President George W Bush said he is "troubled" by the justice department's misleading explanations to Congress of why it fired eight US prosecutors.
Mr Gonzales denied knowing specific details about the firings
"Mistakes were made. And I'm frankly not happy about them," Mr Bush said in Mexico, at the end of a week-long trip to Latin America.
Mr Bush said, however, that he stood by Attorney General Alberto Gonzales who is facing calls to resign.
Mr Gonzales has accepted responsibility but denied personal involvement.
Congress has been investigating whether the firing of the eight prosecutors - nearly one in 10 nationwide - was politically motivated. Some have called it a purge.
Mr Gonzales's top aide resigned on Monday as the scandal gathered steam.
"Any time anybody goes up to Capitol Hill, they've got to make sure they fully understand the facts and how they characterise the issue to members of Congress," Mr Bush told reporters.
"And the fact that both Republicans and Democrats feel like that there was not straightforward communication troubles me and it troubles the attorney general. So he took action, and he needs to continue to take action."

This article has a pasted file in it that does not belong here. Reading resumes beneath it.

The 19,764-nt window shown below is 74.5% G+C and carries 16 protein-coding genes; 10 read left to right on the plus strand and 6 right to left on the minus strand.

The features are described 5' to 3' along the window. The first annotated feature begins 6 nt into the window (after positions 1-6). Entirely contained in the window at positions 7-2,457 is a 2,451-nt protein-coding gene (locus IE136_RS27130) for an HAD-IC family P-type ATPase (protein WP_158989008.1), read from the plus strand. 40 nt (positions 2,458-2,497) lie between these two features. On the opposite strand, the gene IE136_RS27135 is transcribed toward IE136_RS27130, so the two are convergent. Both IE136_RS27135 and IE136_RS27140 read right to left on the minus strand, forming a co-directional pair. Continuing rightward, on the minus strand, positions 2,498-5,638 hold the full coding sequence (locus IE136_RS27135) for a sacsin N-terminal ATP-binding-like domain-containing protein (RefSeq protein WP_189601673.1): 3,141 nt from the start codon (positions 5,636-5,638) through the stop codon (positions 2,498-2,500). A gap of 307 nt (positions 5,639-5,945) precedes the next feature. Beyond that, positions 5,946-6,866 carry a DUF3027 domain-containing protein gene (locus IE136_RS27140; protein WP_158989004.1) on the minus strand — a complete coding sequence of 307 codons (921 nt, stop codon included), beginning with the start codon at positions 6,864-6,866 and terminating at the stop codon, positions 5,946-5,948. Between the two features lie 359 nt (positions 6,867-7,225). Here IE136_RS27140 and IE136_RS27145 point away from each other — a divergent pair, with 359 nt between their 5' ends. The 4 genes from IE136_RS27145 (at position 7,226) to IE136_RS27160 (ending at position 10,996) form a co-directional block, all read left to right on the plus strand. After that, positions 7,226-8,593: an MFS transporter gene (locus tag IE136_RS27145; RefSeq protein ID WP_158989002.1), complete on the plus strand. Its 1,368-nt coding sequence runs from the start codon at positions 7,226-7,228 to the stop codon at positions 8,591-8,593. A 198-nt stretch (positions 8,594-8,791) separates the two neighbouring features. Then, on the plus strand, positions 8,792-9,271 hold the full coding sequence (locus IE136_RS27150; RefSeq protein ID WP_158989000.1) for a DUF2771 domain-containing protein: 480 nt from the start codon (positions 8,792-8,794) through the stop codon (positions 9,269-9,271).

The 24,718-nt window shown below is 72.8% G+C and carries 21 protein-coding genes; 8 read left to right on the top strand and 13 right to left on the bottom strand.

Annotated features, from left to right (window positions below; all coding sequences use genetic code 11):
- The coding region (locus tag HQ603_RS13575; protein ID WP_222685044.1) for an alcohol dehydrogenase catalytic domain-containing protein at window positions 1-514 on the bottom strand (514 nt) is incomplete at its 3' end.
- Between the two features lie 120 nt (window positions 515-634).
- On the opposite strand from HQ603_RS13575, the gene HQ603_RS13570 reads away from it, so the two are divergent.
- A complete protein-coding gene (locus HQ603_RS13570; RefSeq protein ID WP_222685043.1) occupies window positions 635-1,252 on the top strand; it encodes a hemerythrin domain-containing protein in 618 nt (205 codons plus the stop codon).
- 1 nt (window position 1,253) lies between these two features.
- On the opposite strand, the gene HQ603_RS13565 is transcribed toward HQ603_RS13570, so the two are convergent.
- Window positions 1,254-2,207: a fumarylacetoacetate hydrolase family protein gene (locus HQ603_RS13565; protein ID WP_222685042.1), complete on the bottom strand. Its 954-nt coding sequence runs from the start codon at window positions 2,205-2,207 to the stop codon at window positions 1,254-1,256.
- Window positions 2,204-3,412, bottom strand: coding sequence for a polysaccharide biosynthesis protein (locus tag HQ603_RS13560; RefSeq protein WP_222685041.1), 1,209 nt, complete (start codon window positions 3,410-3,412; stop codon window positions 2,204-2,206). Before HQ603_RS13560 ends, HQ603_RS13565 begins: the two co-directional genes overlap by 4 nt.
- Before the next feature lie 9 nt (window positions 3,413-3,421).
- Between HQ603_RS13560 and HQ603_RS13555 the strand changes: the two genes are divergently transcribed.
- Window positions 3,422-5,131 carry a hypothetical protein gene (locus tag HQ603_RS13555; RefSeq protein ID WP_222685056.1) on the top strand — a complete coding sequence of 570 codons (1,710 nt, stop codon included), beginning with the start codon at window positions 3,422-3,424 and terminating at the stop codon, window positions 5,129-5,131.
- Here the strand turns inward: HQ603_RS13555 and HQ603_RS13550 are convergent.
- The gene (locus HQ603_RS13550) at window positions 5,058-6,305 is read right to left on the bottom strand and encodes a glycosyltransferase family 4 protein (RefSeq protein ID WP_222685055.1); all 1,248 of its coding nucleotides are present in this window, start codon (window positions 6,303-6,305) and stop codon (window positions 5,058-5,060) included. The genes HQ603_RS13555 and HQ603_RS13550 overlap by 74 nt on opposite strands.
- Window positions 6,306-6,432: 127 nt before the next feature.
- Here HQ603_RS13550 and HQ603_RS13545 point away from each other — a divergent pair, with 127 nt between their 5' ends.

Mr Gonzales said on Tuesday that two years ago the White House had proposed dismissing all 93 US attorneys.
That appeared to confirm a report in the Washington Post newspaper that Mr Bush's former counsel, Harriet Miers, had suggested the idea to the justice department.
Serve at the discretion of the president, with the advice and consent of the Senate
Prosecute criminal cases brought by the government
Prosecute or defend civil cases in which the government is a party
Collect debts owed to the government
Source: US Department of Justice
Critics - including some of the former prosecutors themselves - say they were fired for political reasons or to make way for cronies of the administration.
Mr Gonzales said he was aware in general terms of what was happening but never saw documents or participated in discussions about the firings.
In Mexico, Mr Bush said he had never given the attorney general specific instructions and denied as "just not true" allegations about political decision-making.
Judiciary committees in both chambers of Congress are expected to deepen their inquiries into the dismissals of the prosecutors.